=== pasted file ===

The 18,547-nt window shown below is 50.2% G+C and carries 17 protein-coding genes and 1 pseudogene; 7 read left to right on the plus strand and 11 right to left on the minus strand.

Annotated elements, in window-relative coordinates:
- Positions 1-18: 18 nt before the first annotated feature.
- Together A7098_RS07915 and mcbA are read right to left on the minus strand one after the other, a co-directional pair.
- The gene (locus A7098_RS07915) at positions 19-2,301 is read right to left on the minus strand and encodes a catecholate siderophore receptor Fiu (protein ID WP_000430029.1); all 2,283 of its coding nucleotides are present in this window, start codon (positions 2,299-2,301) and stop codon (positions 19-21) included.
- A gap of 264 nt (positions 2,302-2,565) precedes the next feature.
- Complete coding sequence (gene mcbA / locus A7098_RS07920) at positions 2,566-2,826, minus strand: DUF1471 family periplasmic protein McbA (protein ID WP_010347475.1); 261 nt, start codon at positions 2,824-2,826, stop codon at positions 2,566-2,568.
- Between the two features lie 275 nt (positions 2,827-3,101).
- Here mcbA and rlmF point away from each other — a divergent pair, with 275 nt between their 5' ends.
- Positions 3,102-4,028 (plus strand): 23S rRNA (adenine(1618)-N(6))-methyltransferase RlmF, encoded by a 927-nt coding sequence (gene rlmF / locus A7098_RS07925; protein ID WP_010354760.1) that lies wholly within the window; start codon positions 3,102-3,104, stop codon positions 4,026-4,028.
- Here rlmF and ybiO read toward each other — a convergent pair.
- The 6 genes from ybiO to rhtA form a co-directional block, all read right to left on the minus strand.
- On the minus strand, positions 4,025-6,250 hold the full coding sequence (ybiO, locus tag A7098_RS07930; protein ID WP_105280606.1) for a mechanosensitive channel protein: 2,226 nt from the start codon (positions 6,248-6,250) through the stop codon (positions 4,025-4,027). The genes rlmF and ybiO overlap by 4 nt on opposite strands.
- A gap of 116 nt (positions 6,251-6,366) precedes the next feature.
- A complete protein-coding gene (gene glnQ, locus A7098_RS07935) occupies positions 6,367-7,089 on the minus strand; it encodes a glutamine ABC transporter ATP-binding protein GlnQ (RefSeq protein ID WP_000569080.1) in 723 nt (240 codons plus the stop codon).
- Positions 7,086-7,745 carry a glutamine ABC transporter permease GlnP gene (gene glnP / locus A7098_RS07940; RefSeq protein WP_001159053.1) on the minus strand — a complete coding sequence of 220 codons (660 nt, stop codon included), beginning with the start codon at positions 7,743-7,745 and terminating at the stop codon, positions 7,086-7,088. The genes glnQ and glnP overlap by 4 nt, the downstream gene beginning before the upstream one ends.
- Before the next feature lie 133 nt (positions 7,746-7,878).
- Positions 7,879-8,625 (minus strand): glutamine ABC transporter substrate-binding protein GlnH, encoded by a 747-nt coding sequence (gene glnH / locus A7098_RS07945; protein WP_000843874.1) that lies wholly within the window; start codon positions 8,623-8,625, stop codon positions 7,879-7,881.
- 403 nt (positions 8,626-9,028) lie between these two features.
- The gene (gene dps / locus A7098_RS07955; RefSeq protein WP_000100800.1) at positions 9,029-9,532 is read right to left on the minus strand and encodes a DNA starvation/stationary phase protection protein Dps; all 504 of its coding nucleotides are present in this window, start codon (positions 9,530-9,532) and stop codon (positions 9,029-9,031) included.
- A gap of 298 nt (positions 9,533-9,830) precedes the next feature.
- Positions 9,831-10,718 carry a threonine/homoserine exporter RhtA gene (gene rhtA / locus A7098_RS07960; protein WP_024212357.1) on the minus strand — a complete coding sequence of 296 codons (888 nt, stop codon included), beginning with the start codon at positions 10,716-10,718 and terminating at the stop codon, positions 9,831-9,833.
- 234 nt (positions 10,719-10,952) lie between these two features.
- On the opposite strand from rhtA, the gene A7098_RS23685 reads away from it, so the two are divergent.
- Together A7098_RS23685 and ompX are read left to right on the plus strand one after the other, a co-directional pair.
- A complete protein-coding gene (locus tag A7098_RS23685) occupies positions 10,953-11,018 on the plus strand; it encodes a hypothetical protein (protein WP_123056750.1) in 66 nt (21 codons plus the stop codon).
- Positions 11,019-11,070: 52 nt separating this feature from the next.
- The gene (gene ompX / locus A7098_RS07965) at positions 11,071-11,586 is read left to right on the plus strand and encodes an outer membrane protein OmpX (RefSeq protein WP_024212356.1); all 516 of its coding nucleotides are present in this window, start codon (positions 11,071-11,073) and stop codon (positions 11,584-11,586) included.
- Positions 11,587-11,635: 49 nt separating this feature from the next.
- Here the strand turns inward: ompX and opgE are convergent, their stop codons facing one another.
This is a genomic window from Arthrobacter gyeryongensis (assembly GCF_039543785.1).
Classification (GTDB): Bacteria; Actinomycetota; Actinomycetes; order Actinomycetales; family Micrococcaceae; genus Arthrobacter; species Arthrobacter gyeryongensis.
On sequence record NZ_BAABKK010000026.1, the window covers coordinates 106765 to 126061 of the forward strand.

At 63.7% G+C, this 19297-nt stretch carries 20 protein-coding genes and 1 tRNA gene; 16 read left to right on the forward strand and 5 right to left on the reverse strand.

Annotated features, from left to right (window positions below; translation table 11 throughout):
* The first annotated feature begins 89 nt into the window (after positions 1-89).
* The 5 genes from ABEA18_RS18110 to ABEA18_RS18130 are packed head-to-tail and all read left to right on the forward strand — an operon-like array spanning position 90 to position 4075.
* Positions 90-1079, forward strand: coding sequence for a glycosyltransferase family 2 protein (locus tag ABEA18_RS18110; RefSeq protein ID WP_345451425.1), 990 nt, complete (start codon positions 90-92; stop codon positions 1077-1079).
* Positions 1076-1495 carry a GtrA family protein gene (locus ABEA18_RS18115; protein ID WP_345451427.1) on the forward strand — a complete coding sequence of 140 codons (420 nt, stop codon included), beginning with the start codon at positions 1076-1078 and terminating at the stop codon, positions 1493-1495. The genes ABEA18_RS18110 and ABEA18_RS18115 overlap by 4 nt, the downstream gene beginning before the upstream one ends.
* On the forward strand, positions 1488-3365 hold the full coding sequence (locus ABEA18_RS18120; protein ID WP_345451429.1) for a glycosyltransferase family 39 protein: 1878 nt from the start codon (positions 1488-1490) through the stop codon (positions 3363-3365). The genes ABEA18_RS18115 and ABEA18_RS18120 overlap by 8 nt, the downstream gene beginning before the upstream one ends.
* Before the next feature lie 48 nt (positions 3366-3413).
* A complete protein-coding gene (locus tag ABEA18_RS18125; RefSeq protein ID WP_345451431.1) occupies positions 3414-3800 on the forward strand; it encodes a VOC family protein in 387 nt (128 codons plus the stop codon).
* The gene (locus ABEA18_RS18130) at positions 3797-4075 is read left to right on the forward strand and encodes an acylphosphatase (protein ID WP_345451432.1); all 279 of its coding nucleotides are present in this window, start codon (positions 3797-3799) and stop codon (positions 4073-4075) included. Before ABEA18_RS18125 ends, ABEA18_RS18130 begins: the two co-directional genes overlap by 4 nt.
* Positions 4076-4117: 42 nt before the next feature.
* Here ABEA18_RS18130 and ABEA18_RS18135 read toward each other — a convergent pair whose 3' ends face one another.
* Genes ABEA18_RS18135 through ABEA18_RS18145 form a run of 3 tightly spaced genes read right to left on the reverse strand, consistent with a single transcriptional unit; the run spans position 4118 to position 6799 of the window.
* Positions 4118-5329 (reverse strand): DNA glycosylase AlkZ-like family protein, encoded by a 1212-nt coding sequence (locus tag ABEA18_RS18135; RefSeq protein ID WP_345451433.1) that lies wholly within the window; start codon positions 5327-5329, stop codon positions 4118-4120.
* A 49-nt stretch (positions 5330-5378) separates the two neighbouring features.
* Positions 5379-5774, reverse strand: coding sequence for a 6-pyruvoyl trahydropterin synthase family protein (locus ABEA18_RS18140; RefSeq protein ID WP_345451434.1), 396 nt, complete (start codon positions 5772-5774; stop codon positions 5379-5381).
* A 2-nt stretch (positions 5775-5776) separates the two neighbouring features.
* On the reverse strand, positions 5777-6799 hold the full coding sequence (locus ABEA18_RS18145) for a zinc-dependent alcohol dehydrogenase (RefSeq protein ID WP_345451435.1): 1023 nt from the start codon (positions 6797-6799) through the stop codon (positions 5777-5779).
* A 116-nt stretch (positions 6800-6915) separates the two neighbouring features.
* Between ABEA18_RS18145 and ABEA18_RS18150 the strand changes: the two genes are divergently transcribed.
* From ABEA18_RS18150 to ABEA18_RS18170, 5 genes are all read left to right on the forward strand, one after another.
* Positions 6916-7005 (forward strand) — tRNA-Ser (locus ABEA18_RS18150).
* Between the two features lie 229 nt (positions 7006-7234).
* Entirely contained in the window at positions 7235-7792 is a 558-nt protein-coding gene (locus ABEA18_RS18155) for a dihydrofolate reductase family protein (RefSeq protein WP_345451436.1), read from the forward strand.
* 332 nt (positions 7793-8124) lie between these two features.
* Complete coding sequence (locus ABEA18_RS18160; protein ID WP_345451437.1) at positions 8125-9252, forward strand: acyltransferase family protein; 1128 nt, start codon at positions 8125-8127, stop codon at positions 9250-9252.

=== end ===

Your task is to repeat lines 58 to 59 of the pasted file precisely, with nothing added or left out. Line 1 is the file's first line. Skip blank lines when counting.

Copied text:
* 332 nt (positions 7793-8124) lie between these two features.
* Complete coding sequence (locus ABEA18_RS18160; protein ID WP_345451437.1) at positions 8125-9252, forward strand: acyltransferase family protein; 1128 nt, start codon at positions 8125-8127, stop codon at positions 9250-9252.